The Last Motel by Sheepish Productions is a dark two-hander with a neo-noir style akin to the works of cult film directors Tarantino and Lynch. It sees a reluctant criminal battle his conscience and ponder the big questions in life with an unlikely confidante.
While the narrative does explore some very interesting themes, the letdown is in the pacing.
Set entirely in the confined space of a seedy motel, this equally claustrophobic play is a deeply psychological play centred around a chance encounter between two individuals from two completely different walks of life. Abalone finds himself in an unexpected hit-and-run and kidnap situation with no good way out. To make matters worse, Eve, his hostage, turns out to be the last person he would ever want to have as a captive.
What starts off as a hostage situation eventually turns into a heated intellectual discourse which has Abalone questioning his perspective on life and contemplating the spectrum of right and wrong. At its core, The Last Motel examines the fragility of human nature, particularly what happens when it is provoked.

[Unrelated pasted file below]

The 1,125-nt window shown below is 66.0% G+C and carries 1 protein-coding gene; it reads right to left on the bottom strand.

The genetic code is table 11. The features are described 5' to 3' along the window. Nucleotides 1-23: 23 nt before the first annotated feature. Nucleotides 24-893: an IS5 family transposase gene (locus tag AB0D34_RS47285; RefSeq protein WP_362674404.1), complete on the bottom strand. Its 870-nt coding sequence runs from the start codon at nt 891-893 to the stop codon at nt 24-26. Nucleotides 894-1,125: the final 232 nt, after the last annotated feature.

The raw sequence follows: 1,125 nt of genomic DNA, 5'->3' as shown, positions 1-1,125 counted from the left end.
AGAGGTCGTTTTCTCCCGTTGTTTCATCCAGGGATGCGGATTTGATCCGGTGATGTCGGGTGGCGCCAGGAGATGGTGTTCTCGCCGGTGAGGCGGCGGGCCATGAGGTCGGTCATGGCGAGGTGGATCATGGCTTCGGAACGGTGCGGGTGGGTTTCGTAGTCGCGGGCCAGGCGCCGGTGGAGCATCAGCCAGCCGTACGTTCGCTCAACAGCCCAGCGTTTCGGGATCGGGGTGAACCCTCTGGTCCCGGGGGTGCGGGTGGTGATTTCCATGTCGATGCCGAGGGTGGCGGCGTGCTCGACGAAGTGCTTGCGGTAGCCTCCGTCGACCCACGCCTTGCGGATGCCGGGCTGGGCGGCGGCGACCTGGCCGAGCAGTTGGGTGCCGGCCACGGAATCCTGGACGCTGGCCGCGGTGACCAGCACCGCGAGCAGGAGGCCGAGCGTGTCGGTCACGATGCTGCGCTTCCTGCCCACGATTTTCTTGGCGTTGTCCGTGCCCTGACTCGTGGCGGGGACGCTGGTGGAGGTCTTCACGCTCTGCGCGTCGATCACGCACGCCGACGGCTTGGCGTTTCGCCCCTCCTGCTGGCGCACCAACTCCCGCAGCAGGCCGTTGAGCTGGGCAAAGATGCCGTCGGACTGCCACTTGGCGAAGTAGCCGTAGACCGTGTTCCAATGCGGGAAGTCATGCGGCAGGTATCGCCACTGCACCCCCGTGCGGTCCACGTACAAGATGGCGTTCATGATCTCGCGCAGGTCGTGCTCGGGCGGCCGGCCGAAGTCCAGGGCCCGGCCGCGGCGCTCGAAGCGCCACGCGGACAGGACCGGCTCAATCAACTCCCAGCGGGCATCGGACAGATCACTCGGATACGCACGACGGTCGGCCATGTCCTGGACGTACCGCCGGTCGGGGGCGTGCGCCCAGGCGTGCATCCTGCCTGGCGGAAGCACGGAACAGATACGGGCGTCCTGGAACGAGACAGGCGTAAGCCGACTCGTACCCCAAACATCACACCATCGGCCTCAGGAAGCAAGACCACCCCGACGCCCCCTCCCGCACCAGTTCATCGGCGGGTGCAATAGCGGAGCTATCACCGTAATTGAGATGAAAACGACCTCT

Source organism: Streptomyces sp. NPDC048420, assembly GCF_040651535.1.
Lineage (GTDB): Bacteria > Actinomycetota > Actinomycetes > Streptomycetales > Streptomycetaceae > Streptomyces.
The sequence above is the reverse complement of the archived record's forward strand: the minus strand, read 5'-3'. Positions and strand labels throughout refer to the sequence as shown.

While the narrative does explore some very interesting themes, the letdown is in the pacing. For the most part, you do find yourself getting anxious and wondering where it is all going, but the constant fading in and out between scenes proves distracting. It does start to pick up in the second half and the conclusion is extremely clever - it’s just a shame the journey to get there isn’t a little bit more engaging.
The Last Motel is an appropriately low-key and cynical piece with a thought-provoking message about life and the human psyche. With a few technical changes and tweaks to the narrative structure it definitely has plenty of potential.